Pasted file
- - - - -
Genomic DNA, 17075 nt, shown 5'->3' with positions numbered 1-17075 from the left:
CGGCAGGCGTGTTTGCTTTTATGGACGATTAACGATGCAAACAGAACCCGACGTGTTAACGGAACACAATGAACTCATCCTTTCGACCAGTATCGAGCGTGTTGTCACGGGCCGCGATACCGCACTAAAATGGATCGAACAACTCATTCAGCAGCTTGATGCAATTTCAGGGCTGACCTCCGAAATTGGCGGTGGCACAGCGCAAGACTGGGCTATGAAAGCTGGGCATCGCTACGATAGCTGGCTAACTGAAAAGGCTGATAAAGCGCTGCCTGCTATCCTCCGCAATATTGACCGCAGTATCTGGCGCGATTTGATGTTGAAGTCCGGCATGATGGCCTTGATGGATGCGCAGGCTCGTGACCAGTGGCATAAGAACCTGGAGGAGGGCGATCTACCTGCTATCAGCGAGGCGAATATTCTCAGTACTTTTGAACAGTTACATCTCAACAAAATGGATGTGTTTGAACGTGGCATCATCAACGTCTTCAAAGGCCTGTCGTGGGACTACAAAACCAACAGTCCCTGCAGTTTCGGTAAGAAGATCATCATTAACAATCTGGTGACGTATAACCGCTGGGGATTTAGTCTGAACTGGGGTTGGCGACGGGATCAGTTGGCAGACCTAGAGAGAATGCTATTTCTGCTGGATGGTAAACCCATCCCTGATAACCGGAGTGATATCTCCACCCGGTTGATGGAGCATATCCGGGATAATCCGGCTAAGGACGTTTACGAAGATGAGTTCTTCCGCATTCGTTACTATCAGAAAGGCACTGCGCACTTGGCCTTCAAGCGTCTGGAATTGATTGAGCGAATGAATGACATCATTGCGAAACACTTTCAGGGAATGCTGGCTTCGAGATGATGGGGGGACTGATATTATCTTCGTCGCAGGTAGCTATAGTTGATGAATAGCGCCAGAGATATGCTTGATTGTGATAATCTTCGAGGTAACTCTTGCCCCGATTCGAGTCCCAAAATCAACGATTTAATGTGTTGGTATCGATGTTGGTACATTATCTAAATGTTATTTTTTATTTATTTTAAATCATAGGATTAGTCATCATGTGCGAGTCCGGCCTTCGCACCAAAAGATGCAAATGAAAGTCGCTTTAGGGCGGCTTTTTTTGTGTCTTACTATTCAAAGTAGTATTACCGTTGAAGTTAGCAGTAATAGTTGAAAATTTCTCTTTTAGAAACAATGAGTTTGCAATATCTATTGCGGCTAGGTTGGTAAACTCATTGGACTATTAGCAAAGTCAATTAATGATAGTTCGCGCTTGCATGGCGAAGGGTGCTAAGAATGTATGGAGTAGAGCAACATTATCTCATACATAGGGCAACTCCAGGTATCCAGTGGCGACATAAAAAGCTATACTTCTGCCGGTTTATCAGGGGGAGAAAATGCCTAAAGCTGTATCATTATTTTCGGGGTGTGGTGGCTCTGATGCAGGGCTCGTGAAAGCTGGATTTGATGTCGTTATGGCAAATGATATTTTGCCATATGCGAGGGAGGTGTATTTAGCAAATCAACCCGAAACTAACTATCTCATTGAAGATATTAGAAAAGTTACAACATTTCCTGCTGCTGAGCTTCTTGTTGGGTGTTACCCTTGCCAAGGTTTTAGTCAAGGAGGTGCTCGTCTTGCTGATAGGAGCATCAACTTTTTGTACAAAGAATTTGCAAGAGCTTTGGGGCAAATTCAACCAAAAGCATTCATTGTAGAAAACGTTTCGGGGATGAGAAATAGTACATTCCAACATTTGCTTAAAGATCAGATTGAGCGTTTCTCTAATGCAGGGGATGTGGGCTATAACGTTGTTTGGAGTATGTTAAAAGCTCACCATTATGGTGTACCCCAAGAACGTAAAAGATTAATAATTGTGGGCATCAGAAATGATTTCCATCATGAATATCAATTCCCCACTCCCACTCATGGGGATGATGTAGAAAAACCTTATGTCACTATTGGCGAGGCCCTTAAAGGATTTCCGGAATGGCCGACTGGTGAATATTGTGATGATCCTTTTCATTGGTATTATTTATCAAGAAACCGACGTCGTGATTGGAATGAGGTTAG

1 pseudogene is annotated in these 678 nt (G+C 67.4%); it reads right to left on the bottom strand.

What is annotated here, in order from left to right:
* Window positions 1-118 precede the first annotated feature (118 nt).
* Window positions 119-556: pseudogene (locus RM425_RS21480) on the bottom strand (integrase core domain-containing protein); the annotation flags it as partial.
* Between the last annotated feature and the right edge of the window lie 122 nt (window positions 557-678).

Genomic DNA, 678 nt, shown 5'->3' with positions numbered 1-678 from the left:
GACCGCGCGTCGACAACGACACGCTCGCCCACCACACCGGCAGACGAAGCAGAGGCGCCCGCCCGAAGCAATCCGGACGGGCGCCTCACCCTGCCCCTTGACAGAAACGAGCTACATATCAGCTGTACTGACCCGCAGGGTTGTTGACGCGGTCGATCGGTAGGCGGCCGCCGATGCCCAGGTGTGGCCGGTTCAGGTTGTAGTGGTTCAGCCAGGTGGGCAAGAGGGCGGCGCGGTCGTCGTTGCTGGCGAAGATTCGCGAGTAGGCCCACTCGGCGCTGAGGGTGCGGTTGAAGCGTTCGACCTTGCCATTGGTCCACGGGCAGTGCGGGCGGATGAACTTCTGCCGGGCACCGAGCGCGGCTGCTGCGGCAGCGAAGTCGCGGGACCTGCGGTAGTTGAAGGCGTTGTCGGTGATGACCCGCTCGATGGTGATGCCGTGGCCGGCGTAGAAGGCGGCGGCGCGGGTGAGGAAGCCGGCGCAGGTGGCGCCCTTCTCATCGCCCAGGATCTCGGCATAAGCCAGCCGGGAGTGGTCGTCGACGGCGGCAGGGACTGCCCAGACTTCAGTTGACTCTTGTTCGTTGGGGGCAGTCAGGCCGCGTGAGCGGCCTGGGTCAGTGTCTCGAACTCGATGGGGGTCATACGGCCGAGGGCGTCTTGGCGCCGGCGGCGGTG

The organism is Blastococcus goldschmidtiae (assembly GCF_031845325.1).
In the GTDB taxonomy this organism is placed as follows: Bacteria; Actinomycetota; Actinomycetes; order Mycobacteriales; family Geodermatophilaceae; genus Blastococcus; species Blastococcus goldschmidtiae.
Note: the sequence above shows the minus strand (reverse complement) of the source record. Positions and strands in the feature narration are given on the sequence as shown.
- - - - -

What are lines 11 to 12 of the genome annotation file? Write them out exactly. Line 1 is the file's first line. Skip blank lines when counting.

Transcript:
In the GTDB taxonomy this organism is placed as follows: Bacteria; Actinomycetota; Actinomycetes; order Mycobacteriales; family Geodermatophilaceae; genus Blastococcus; species Blastococcus goldschmidtiae.
Note: the sequence above shows the minus strand (reverse complement) of the source record. Positions and strands in the feature narration are given on the sequence as shown.